But obviously credits on the confrontation finally go to to the learned Mạc Ðỉnh Chi because he knew how to show during his stay in China his capability of resistance and his talent of knowing how to cleverly answer all questions s and avoid all traps. He was sent to China (1314) by king Trần Anh Tôn after the latter had defeated the army of Kubilai Khan’s Mongols with general Trần Hưng Ðạo. Because of an unexpected delay, he could not show up on time at the gate of the fort at the Sino-Vietnamese border. The mandarin in charge of the supervision of the fort agreed to open the gate if f only Mạc Ðỉinh Chi could appropriately parallel the mandarin’s sentence containing 4 words « quan ».
Quá quan trì, quan quan bế,
nguyện quá khách quá quan
Qua cữa quan chậm, cữa quan đóng,
mời khách qua đường qua cữa quan.
Late at passing the gate, the mandarin gate is closed,
Passing pedestrian please pass the gate.
Unruffled at this litterary challenge, he replied to the mandarin with a surprising ease by the following sentences:
Xuất đối dị, đối đối nan, thỉnh tiên sinh tiên đối.
Ra câu đối dễ, đối câu đối khó
xin tiên sinh đối trước
Easy to pose the sentence, difficult to parallel it.
Parallel sentence poser please pose first.
It is noted that in this reply, there are not only the word « đối » that is repeated 4 times in parallel with the word « quan », but also the virtuosity of respecting the rhymes and the rules in composing parallel sentences by Mạc Ðỉnh Chi in his verses while making it known to the mandarin the situation he was tangled up with. This enormously pleased the Chinese mandarin who was quick to to open the fort gate and greet him with great pomp. This incident was reported to the Peking court and was fast to bring desire to the best Chinese learned mandarins to measure up with him in literary field.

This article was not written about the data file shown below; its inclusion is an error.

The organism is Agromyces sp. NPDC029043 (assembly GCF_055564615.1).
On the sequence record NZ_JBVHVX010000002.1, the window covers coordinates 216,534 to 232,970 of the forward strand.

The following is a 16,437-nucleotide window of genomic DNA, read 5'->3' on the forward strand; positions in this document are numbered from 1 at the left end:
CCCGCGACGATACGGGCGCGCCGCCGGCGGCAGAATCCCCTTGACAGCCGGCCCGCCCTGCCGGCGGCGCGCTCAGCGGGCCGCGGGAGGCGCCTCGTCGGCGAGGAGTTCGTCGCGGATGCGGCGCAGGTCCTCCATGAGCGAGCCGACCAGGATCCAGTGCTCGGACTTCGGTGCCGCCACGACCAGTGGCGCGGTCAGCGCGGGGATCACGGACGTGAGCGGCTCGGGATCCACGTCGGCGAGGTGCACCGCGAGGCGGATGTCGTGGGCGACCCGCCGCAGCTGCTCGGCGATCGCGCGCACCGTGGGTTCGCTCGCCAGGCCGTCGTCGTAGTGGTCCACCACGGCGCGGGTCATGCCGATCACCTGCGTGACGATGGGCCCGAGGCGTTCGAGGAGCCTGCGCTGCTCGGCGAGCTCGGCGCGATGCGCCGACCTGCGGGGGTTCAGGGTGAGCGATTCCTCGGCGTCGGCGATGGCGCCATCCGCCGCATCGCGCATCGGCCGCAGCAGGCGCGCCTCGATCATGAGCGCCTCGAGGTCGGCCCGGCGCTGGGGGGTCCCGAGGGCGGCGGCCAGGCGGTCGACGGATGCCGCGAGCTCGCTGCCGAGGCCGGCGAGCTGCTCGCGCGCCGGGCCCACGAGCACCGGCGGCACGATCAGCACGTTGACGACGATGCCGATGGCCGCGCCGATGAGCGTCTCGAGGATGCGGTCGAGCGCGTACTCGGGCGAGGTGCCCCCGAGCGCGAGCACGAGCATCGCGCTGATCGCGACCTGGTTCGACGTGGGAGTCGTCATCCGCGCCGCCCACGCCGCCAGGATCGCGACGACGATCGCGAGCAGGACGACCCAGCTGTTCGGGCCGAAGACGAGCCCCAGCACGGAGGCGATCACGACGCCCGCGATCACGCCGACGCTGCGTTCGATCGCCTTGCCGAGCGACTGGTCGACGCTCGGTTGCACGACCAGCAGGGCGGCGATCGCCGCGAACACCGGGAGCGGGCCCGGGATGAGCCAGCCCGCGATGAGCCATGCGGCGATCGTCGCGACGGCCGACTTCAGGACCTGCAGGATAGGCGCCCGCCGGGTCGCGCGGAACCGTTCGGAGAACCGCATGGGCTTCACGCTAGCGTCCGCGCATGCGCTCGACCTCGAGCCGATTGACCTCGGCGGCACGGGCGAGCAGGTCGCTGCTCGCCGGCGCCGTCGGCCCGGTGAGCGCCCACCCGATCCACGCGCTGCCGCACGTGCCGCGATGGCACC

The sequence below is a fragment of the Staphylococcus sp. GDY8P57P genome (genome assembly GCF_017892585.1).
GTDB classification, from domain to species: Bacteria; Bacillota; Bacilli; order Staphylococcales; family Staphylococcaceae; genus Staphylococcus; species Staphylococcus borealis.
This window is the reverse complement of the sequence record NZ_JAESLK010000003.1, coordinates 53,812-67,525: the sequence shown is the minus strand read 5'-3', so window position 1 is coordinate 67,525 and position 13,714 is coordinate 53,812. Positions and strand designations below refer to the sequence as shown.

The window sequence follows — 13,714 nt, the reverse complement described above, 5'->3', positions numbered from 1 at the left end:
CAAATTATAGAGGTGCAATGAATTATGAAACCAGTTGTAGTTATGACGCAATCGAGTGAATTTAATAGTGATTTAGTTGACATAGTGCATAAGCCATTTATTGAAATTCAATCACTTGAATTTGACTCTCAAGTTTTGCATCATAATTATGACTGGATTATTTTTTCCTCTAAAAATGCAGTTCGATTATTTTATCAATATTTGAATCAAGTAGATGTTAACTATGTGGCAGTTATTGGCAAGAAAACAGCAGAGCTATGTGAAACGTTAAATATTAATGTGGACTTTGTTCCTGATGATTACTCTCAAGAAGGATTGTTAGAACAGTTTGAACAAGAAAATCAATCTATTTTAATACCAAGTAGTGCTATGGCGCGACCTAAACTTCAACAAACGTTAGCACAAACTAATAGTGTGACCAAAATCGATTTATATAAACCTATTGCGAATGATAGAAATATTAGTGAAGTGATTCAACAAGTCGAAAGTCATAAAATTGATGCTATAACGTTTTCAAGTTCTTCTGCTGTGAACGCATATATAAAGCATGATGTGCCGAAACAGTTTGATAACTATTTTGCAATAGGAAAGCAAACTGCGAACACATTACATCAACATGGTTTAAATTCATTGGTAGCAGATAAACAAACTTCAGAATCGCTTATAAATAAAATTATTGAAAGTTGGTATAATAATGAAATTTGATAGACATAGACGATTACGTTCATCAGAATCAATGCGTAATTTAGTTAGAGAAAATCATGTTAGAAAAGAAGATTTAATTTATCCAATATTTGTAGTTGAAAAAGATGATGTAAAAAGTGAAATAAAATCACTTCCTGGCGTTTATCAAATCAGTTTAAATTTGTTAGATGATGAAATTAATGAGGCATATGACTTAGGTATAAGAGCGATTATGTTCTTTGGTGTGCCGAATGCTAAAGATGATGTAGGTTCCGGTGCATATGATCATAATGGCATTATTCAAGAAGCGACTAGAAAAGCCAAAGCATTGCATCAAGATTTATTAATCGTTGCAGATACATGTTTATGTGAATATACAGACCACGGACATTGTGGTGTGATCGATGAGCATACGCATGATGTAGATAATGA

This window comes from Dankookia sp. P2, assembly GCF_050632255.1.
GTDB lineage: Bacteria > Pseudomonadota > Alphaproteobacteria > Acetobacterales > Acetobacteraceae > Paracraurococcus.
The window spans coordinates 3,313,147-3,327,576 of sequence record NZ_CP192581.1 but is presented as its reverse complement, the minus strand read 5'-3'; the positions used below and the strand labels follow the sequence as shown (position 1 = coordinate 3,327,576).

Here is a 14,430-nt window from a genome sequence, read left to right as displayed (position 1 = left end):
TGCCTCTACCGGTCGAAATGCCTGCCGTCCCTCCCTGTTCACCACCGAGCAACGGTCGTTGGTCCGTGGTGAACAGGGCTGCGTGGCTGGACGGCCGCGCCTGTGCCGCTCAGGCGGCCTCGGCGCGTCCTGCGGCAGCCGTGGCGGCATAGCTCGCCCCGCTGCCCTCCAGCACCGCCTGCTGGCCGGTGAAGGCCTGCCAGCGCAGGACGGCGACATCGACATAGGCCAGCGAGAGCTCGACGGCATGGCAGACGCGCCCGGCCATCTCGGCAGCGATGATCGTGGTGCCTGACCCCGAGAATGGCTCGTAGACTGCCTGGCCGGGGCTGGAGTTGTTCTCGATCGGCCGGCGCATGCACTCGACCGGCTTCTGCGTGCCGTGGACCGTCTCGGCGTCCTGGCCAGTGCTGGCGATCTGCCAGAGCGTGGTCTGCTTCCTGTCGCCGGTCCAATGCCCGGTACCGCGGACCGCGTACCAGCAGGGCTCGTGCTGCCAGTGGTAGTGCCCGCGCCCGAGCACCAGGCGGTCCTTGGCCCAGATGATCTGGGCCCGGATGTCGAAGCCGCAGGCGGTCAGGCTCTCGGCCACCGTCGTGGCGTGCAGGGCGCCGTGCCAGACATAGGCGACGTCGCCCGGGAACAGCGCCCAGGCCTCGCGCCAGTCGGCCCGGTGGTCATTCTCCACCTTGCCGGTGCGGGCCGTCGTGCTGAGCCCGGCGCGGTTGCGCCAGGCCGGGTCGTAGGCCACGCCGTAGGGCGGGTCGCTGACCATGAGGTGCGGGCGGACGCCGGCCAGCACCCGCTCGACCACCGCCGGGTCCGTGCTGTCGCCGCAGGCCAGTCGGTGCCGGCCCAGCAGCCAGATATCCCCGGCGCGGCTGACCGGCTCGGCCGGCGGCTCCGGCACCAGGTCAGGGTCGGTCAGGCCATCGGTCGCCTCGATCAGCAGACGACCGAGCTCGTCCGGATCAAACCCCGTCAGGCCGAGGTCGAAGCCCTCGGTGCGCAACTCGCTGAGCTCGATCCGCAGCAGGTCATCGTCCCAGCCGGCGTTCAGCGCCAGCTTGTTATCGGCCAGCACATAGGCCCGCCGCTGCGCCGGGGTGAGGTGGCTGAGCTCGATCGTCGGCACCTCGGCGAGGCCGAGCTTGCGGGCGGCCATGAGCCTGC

One day, he was riding his mule in the capital city of Peking. The mule did not go fast enough, which annoyed a Chinese mandarin who followed him on his way. Irritated by the disturbing slowliness, the mandarin turn to him saying with an arrogant and contemptuous tone:
Xúc ngã ky mã, đông di chi nhân dã, Tây di chi nhân dã?
Chạm ngựa ta đi là người rợ phương Ðông hay là người rợ phương Tây?
Slowing my horse is the barbarian from the East or from the West?
That mandarin took what he had learned in the book Mencius ( Mạnh Tử )(1) to refer to the barbarians, those who do not possess the same culture of the Midle Empire by using the words « đông di ». Surprised by the hurting remark while he knew that China was at that time governed by by the nomad tribes, the Mongols, Mạc Ðĩnh Chi replied with his black humor:
Át dư thừa lư, Nam Phương chi cường dư, Bắc phương chi cường dư
Ngăn lừa ta cưởi, hỏi người phương Nam mạnh hay người phương Bắc mạnh?
Impeding my mule is the strong people from the North or from the South?
Mạc Ðỉnh Chi also took what he had learned from the book Trung Dung (2) to remind the mandarin that he was not sure that the people from the North were stronger than those from the South. The mandarin turned pale of shame and was so vexed by the spirited and spontaneous reply that he was forced to drive off. Another time, in a discussion with Mạc Ðỉnh Chi and wanting to know his character, the Yuan emperor read him the following phrase:
Nhật hỏa, vân yên, bạch đáng thiêu tàn ngọc thỏ
Mặt trời là lửa, mây là khói, ban ngày đốt cháy vần trăng
Daytime, the sun being fire, the clouds being smoke burn up the moon.
The emperor wanted to show his power by comparing himself with the sun and in making it known to Mạc Ðỉnh Chi that Vietnam is comparable to the moon would soon be wiped out and dominated. Unruffled, Mac Ðỉnh Chi replied in firm and courageous terms: